W3C home > Mailing lists > Public > public-vocabs@w3.org > April 2014

Re: Inverse properties, was: Re: Socialnetworks of a person or organization

From: Charles McCathie Nevile <chaals@yandex-team.ru>
Date: Mon, 14 Apr 2014 12:34:43 +0200
To: "martin.hepp@ebusiness-unibw.org" <martin.hepp@ebusiness-unibw.org>
Cc: "Dan Brickley" <danbri@google.com>, "W3C Web Schemas Task Force" <public-vocabs@w3.org>
Message-ID: <op.xeayb518y3oazb@chaals.local>
On Sun, 13 Apr 2014 14:16:25 +0200, martin.hepp@ebusiness-unibw.org  
<martin.hepp@ebusiness-unibw.org> wrote:

> Dear Charles:
>
> I think you touch an important point regarding inverse properties, for  
> which I would like to open a new thread:
>
> On 12 Apr 2014, at 13:57, Charles McCathie Nevile  
> <chaals@yandex-team.ru> wrote:
>
>> TL;DR: schema:sameAs is a bad name because people think it is like  
>> owl:sameAs, but it is the pointer to things that can be used to  
>> identify something being described. In other words, what we want. The  
>> rest of the problem is to point to things people wrote, for which we  
>> need to resolve inverses, and then we can use the "author" property  
>> inverted.
>
> First: In general, I am very hesitant to add inverse properties to  
> conceptual models, because they will blow up the size of the vocabulary

Yes.

> and are semantically useless - who needs, conceptually, creatorOf at the  
> level of Person or Organization if there is hasCreator at the level of  
> CreativeWork.

The people who can add microdata to content about them, but cannot control  
the data attached to the things they publish in someone else's playspace  
(which applies to a lot of social networks, especially those which try to  
enforce assumptions about a single identity for people).

And a web where not everything is collected by a given crawl for important  
information.

> However, this assumption holds only as long as both directions of a  
> relationship instance can be equally well written down in the relevant  
> syntaxes.

Right.

> For instance, in RDFa, you have the @rel and @rev attributes for exactly  
> that purpose, so you can easily use the same property...
> In Turtle syntax, it is also fairly easy to live with just one property
...
> In JSON-LD, we have the @reverse keyword, as defined in  
> http://www.w3.org/TR/json-ld/#reverse-properties.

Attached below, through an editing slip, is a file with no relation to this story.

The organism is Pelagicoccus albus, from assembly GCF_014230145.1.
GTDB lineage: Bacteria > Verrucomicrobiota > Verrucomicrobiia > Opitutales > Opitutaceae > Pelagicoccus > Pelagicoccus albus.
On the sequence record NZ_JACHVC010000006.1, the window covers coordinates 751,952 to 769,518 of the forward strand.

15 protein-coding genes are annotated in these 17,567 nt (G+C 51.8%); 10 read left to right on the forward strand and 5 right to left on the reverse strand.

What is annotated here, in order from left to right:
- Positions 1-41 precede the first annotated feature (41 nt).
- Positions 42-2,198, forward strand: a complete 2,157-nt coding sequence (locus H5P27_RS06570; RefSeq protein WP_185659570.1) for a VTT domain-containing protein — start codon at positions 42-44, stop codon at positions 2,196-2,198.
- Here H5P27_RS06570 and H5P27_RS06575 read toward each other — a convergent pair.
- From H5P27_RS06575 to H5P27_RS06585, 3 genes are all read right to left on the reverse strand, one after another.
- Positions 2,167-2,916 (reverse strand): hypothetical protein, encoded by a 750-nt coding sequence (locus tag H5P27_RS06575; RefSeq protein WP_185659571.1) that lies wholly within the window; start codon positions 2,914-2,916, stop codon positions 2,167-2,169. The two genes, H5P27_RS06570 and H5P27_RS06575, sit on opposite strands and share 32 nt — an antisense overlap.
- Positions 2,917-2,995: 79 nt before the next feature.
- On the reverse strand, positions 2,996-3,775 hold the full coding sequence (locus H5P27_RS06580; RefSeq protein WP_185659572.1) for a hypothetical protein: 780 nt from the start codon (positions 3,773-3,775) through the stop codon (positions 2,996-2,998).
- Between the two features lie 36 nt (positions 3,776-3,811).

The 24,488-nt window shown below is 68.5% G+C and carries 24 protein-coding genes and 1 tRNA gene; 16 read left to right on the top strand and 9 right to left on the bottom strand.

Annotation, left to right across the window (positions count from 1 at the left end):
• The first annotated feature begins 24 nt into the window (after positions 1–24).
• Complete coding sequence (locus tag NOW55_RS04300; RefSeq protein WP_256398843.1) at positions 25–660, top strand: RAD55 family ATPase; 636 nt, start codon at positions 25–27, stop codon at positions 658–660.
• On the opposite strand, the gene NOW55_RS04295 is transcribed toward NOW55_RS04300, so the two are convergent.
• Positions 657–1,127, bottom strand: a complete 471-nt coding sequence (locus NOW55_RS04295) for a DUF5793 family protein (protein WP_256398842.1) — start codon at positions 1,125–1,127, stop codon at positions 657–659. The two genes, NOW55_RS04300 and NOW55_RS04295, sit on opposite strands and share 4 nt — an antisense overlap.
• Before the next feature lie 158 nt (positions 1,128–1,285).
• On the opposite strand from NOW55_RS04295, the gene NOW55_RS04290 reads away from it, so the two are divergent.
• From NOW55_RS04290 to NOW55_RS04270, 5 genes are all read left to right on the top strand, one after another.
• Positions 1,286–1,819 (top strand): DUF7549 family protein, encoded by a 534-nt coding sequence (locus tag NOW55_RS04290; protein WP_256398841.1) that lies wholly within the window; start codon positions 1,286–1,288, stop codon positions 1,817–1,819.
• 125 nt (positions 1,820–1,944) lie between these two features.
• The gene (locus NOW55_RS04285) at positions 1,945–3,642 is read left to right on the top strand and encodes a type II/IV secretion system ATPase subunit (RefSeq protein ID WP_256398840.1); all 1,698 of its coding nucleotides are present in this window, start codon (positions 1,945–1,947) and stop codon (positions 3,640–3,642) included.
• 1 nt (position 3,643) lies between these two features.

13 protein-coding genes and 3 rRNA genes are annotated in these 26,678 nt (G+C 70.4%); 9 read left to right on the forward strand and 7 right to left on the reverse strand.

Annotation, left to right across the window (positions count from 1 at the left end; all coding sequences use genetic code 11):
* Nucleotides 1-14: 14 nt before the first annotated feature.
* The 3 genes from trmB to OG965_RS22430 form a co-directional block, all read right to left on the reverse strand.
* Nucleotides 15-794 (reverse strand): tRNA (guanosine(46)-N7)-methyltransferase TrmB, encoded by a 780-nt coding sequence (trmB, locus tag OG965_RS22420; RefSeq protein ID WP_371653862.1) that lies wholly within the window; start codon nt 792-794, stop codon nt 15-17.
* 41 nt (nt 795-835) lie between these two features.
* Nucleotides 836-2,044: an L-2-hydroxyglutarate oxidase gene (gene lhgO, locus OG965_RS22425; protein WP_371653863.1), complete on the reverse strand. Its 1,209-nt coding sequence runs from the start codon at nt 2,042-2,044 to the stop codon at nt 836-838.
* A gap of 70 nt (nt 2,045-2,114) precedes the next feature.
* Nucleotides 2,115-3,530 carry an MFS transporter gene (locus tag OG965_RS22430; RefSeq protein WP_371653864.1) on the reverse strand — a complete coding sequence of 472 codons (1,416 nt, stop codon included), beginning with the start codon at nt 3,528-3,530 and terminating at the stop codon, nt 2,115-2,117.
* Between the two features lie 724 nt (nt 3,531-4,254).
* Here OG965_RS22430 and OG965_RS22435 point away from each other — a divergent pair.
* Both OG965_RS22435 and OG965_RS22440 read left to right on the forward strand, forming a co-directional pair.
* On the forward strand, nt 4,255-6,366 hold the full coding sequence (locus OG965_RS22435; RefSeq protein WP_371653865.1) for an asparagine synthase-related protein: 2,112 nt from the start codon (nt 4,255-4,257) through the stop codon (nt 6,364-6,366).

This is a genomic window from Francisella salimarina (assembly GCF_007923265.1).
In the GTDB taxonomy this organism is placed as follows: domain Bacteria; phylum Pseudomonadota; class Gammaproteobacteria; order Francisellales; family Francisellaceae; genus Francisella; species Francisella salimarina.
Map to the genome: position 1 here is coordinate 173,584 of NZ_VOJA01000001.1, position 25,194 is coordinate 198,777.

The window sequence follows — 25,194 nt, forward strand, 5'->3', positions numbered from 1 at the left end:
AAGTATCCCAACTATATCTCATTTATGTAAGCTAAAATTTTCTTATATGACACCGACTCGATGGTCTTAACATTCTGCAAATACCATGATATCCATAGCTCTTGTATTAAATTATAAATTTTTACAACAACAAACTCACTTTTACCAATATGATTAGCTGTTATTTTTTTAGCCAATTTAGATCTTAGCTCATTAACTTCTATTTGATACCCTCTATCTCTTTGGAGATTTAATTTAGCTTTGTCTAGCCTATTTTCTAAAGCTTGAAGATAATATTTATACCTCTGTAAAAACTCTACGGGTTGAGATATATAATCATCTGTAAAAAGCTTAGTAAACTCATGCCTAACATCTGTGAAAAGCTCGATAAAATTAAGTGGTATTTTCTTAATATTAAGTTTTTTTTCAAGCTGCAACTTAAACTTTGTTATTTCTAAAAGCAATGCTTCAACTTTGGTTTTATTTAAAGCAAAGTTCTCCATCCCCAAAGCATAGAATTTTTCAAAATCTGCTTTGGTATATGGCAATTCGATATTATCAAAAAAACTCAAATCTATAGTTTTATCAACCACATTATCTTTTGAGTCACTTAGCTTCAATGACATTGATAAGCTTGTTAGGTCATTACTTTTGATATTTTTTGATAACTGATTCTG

>
> In Microdata, unfortunately, there is no direct pattern for swapping  
> subject and object in a statement and thus using a property from the  
> position of the object is cumbersome.

Right.

> From the top of my head, the only solution is to add an itemprop
> keyword before the definition of the main entity.

You can use itemid and point around in certain circumstances, but it's
somewhat fragile for real-world use on the Web.

> This may mean that we really need to think about providing inverse  
> properties in schema.org if both directions occur in popular HTML  
> content. However, because such will blow up the size of schema.org, the  
> choice should not be made lightheartedly.
>
> Whatever we decide, I **strongly* suggest that inverse properties will  
> follow a consistent naming convention that will allow to derive them  
> mechanically from the property for the primary direction. This is a bit  
> more difficult with schema.org than with other vocabularies, since most  
> properties do not begin with "has" nor have a "Of" at the end, so it is  
> generally unclear wether "creator" means "isCreatorOf" or "hasCreator"  
> etc.

It is also the case that we have made a lot of arbitrary choices about  
property names, and it is often not veryclear except by seeing examples  
which way the relationship goes e.g. "author" means '*i* am *author* of  
*that*' or '*this page* has the *author* *somebody*'.

> Also, introducing inverse properties will mean that clients will have to  
> use come kind of reasoning to understand both directions of a  
> relationship.

Yes.

> At the moment, I think it would be way better to either enhance  
> Microdata by a reverse property mechanism, or to advocate the use of  
> JSON-LD or RDFa for such cases,

I agree that one of these is a better solution than continuing to add  
specific inverses for properties (there are a random set there already).

I'm ambivalent about whether we should try to deprecate microdata, or  
improve it. In Russia in particular it is popular...

> and thus to address the problem at the level of syntax, rather than to  
> pollute vocabularies with redundant properties.
>
> Solving this at the level of syntax would mean that one fix in the  
> syntax replaces thousands of fixes in relevant vocabularies.

This is my inclination too.

cheers

> We should apply E.F. Codd's idea of the normalization of representation  
> data to the stack of standards for a Web of Data ;-).
>
> Martin
> ---------------------------
> http://www.heppnetz.de
>
>


-- 
Charles McCathie Nevile - Consultant (web standards) CTO Office, Yandex
       chaals@yandex-team.ru         Find more at http://yandex.com
Received on Monday, 14 April 2014 10:35:18 UTC

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